Harbour seal movements and haul-out patterns: implications for monitoring and management

Authors

  • Louise Cunningham,

    Corresponding author
    1. Sea Mammal Research Unit, Gatty Marine Laboratory, University of St Andrews, St Andrews, Fife, KY16 8LB, Scotland, UK
    2. Science Advice and Information Division, The Scottish Government, Edinburgh, EH6 6QQ, Scotland, UK
    • Sea Mammal Research Unit, Gatty Marine Laboratory, University of St Andrews, St Andrews, Fife, KY16 8LB, Scotland, UK
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  • John M. Baxter,

    1. Scottish Natural Heritage, Silvan House, 3rd Floor East, 231 Corstorphine Road, Edinburgh EH12 7AT, Scotland, UK
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  • Ian L. Boyd,

    1. Sea Mammal Research Unit, Gatty Marine Laboratory, University of St Andrews, St Andrews, Fife, KY16 8LB, Scotland, UK
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  • Callan D. Duck,

    1. Sea Mammal Research Unit, Gatty Marine Laboratory, University of St Andrews, St Andrews, Fife, KY16 8LB, Scotland, UK
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  • Mike Lonergan,

    1. Sea Mammal Research Unit, Gatty Marine Laboratory, University of St Andrews, St Andrews, Fife, KY16 8LB, Scotland, UK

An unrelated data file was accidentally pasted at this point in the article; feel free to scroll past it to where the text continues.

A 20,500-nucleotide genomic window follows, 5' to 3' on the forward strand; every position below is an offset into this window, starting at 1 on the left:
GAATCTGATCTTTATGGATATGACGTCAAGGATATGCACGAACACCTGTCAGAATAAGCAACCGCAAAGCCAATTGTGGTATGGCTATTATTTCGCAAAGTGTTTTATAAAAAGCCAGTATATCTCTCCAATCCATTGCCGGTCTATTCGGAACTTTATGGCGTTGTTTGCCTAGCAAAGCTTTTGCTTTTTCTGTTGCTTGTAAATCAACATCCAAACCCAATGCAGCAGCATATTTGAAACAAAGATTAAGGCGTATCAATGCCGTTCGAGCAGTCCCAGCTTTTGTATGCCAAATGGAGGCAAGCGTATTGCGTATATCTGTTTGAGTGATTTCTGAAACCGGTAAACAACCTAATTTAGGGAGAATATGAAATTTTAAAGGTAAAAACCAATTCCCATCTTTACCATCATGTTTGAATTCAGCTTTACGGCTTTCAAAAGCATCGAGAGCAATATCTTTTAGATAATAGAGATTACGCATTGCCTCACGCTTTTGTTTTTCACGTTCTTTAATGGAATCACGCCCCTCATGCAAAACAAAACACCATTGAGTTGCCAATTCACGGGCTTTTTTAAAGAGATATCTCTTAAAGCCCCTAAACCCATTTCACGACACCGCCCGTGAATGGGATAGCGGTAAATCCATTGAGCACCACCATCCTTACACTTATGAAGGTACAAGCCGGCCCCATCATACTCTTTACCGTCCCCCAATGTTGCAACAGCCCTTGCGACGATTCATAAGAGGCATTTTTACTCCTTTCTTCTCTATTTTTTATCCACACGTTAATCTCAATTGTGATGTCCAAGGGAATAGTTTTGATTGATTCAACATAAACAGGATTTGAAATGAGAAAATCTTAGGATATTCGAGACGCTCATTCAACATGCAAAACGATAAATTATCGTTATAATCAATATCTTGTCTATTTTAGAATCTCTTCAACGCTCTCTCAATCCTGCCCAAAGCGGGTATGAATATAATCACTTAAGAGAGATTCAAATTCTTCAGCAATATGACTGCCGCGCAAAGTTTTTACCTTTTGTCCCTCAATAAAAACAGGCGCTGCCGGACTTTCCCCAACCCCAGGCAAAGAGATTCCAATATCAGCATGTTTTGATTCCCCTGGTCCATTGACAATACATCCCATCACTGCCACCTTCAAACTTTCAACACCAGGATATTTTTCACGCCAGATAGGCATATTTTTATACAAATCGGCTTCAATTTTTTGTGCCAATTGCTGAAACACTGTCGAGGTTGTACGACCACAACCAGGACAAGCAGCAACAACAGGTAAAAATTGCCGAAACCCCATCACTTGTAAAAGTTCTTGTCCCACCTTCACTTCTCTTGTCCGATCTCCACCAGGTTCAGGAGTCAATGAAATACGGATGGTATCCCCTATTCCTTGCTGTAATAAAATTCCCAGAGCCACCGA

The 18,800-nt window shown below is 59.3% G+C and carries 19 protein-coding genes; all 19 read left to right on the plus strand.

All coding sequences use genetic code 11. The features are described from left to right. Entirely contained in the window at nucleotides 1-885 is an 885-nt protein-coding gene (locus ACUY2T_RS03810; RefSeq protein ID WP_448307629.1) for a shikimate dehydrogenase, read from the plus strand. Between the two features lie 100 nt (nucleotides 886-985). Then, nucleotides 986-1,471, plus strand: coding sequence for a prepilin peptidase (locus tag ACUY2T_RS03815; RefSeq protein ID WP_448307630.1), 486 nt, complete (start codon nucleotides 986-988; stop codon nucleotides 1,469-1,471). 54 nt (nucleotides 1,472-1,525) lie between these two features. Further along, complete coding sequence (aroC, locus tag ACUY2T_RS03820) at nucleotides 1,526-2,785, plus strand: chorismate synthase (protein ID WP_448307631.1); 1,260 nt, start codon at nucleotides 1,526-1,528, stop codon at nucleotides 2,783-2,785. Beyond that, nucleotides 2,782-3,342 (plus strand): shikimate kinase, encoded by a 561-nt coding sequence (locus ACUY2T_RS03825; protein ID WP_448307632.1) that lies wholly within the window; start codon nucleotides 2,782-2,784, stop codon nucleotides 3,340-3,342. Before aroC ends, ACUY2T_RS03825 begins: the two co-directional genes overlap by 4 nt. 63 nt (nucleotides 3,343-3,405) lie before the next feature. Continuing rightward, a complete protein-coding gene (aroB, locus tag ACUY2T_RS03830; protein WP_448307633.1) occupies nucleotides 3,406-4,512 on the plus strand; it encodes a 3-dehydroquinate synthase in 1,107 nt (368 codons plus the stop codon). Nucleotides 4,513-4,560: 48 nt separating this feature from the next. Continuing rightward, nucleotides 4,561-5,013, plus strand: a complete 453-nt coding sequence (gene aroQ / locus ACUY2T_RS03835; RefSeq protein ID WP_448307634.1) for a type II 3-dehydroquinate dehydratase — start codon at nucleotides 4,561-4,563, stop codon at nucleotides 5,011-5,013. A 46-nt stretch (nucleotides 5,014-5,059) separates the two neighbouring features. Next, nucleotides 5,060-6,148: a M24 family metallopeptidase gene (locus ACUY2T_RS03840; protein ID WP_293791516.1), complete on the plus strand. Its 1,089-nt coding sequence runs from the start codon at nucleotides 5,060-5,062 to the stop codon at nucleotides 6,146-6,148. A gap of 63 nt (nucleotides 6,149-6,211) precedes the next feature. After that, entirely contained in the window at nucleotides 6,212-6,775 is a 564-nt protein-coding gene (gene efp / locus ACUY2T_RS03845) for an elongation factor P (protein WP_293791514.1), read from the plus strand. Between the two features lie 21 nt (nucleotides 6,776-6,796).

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  • Simon E. Moss,

    1. Sea Mammal Research Unit, Gatty Marine Laboratory, University of St Andrews, St Andrews, Fife, KY16 8LB, Scotland, UK
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  • Bernie McConnell

    1. Sea Mammal Research Unit, Gatty Marine Laboratory, University of St Andrews, St Andrews, Fife, KY16 8LB, Scotland, UK
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Abstract

  • 1.Compliance with conservation legislation requires knowledge on the behaviour, abundance and distribution of protected species. Seal life history is characterized by a combination of marine foraging and a requirement to haul out on a solid substrate for reproduction and moulting. Thus understanding the use of haul out sites, where seals are counted, as well as their at-sea movements is crucial for designing effective monitoring and management plans.
  • 2.This study used satellite transmitters deployed on 24 harbour seals in western Scotland to examine movements and haul-out patterns.
  • 3.The proportion of time harbour seals spent hauled out (daily means of between 11 and 27%) varied spatially, temporally and according to sex. The mean haul-out duration was 5 h, with a maximum of over 24 h.
  • 4.Patterns of movement were observed at two geographical scales; while some seals travelled over 100 km, 50% of trips were within 25 km of a haul-out site. These patterns are important for the identification of a marine component to designated protected areas for the species.
  • 5.On average seals returned to the haul-out sites they last used during 40% of trips, indicating a degree of site fidelity, though there was wide variation between different haul-out sites (range 0% to >75%).
  • 6.Low fidelity haul-out sites could form a network of land-based protected areas, while high fidelity sites might form appropriate management units.

Copyright © 2008 John Wiley & Sons, Ltd.

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